Both Doc and Jim Manning were acquitted at Ysleta in separate murder trials.


What happened to the Mannings?


In April 1883 Frank Manning (who had not been present at the death of Stoudenmire) replaced James Gillett as city marshal. He didn’t last long; he was dismissed for shaking down a storekeeper. He prospected in Arizona. In 1922 he was committed to a mental hospital and died in 1925. Doc Manning moved to Flagstaff and practiced medicine there despite his crippled arm. He died in 1925 too.


An elderly Doc Manning


Jim moved up to Washington State and died of cancer in 1915. Before he died, Stuart N Lake offered to write his biography but Jim declined and suggested that Lake contact Wyatt Earp instead. The result was Frontier Marshal, and fame for Earp. Jim died an unknown.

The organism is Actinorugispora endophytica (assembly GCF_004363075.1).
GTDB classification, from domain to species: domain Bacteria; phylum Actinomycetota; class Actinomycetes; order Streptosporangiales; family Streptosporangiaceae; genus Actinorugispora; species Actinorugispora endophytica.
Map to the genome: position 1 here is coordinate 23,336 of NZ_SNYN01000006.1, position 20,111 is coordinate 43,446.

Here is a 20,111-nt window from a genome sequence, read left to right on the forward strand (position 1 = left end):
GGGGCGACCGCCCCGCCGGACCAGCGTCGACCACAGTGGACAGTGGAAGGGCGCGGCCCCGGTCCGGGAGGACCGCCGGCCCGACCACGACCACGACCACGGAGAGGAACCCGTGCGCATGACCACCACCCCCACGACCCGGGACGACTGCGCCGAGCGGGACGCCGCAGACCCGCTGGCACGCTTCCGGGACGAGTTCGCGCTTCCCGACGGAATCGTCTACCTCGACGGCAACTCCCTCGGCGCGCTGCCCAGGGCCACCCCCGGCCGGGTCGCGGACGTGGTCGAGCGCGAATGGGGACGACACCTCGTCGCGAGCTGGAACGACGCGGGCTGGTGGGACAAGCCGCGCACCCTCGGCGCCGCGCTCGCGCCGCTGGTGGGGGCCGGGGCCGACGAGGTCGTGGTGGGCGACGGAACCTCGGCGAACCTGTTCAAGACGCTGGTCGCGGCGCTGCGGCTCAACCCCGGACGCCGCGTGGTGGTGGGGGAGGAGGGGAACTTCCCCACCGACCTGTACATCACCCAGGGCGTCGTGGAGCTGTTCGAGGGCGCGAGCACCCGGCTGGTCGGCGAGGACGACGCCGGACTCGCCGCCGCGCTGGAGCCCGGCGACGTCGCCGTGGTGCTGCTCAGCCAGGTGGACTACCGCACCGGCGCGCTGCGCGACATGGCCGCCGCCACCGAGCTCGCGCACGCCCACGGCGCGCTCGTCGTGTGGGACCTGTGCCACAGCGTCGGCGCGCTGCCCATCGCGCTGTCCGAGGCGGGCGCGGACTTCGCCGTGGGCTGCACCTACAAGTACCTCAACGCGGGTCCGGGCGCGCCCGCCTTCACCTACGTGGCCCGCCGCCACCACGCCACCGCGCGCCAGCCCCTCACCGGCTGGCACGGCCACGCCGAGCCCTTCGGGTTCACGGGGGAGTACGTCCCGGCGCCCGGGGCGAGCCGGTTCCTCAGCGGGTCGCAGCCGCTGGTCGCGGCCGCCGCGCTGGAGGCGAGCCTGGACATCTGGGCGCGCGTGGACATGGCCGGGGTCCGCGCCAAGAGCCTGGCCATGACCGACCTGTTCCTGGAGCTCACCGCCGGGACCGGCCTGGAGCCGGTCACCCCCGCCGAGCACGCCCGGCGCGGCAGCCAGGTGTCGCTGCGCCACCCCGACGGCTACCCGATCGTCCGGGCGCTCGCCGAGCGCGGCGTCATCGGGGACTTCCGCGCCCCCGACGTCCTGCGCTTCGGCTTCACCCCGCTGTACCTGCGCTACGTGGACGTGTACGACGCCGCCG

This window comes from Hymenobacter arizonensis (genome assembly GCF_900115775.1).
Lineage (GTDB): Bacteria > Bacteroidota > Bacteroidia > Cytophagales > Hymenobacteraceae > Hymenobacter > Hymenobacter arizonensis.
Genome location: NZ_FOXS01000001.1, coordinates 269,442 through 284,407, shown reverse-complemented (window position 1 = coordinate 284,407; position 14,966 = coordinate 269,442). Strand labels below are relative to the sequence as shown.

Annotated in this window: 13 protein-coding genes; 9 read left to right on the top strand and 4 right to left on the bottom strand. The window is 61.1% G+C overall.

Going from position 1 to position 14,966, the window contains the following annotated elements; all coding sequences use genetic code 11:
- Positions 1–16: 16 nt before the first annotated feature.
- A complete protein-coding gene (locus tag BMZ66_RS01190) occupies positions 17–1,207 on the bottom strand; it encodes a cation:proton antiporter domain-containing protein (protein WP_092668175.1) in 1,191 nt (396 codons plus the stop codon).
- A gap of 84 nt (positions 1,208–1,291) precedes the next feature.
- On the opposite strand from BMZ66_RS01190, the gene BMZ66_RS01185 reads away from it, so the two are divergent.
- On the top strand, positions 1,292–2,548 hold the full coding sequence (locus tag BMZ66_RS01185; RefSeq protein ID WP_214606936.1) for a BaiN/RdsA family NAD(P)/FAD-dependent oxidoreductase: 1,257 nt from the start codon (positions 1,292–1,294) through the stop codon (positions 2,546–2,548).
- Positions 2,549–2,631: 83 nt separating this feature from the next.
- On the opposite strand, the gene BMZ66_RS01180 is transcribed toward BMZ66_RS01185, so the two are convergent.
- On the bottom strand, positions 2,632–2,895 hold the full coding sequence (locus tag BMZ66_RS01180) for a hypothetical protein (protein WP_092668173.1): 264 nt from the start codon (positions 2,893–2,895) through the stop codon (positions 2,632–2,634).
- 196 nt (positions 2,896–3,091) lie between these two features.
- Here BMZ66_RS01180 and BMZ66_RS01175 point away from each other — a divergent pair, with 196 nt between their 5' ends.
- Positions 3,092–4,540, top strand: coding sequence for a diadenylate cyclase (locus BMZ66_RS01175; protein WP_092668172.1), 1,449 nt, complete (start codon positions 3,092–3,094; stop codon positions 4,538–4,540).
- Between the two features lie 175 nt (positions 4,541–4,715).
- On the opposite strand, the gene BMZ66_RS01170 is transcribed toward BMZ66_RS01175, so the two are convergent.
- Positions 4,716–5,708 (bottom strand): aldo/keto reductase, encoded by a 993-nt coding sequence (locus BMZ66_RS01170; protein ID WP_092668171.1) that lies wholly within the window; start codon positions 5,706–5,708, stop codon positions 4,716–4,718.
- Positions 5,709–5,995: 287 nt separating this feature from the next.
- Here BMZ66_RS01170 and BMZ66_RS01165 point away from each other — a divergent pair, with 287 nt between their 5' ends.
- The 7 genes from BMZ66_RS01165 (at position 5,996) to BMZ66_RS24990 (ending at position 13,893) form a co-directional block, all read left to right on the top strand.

It was not the end of death in the saloons of El Paso, though, as any student of the life and death of John Selman and John Wesley Hardin will know.


Dallas used an 1860 Colt with a sawn-off barrel, as was quite common. It was found in the street after his death.



In May 2001 another gun of Dallas Stoudenmire, a Smith & Wesson, serial number 7056, was sold at auction for $143,000. His marshal’s badge was sold in a separate lot for $44,000. I wonder what he would have thought of that!



What to read


The authority for Dallas Stoudenmire’s life (as for those of Hardin, Selman and Pat Garrett) is the El Paso historian Leon Metz. His Dallas Stoudenmire: El Paso Marshal (The Pemberton Press, 1969) is the definitive biography. Mr Metz also included a chapter on Stoudenmire in his popular paperback The Shooters (Berkley, 1976) and like all his writing, it is properly researched as well as readable. I have used Metz as the main source for this post.


A good Western story, though, isn’t it?


Next time, back to Western movies!